history, historiography, politics, current events

Thursday, December 11, 2008

The South, Race, and Rock 'n' Roll

I have been listening to my iPod a lot lately. For some strange reason music helps me write and since I am in the midst of writing my graduate thesis my iPod has not left my side. Recently I have realized something that I haven't noticed in the past. During the late 1960s and early 1970s there were numerous songs recorded that dealt with the South and issues of race.

First, there is "The Night They Drove Old Dixie Down" by The Band. This song is about a white soldier, Virgil Caine, who served in the Confederate Army. In the song Caine claimed "Like my father before me, I will work the land, Like my brother above me, who took a rebel stand. He was just eighteen, proud and brave, But a Yankee laid him in his grave..." This song embraces the myth of the Lost Cause and makes no mention of slavery or slaves.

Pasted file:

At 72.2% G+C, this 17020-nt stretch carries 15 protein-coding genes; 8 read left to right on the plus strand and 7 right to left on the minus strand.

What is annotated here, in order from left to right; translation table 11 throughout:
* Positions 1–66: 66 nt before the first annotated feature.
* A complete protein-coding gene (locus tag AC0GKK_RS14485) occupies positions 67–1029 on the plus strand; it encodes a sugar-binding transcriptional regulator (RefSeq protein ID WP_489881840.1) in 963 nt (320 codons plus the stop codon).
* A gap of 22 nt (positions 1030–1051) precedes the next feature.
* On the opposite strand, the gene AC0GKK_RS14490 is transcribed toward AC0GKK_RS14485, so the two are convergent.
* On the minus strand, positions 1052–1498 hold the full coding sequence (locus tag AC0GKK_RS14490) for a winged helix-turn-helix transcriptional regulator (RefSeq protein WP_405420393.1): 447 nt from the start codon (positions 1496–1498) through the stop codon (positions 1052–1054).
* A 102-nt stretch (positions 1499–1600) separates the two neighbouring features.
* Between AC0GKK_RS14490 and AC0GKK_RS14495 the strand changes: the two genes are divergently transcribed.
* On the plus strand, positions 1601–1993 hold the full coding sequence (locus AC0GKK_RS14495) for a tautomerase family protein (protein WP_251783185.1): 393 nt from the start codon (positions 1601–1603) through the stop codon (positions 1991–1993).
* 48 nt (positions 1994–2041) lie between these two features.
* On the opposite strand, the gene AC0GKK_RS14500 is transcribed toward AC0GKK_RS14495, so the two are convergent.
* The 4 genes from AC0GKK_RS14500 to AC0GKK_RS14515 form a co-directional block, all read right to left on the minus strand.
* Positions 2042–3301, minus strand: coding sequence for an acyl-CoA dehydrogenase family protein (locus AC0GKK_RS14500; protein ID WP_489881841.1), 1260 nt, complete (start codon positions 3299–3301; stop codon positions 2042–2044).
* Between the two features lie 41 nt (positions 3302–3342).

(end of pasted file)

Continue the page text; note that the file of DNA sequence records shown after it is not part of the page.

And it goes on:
Then there is The Rolling Stones' "Brown Sugar," which is about interracial sexual relations in the Slave South. Here is the song's opening verse: "Gold coast slave ship bound for cotton fields / Sold in a market down in new Orleans / Scarred old slaver knows he's doing alright/ Hear him whip the women, just around midnight / Brown sugar how come you taste so good?/ Ah, brown sugar just like a young girl should." I don't know why, but this song makes me think of Thomas Jefferson.

There is also the well known feud between Neil Young and Lynyrd Skynyrd. Young's "Southern Man" was a scathing attack on the South's treatment of African Americans. This attack angered the members of Skynyrd, who responded with "Sweet Home Alabama."

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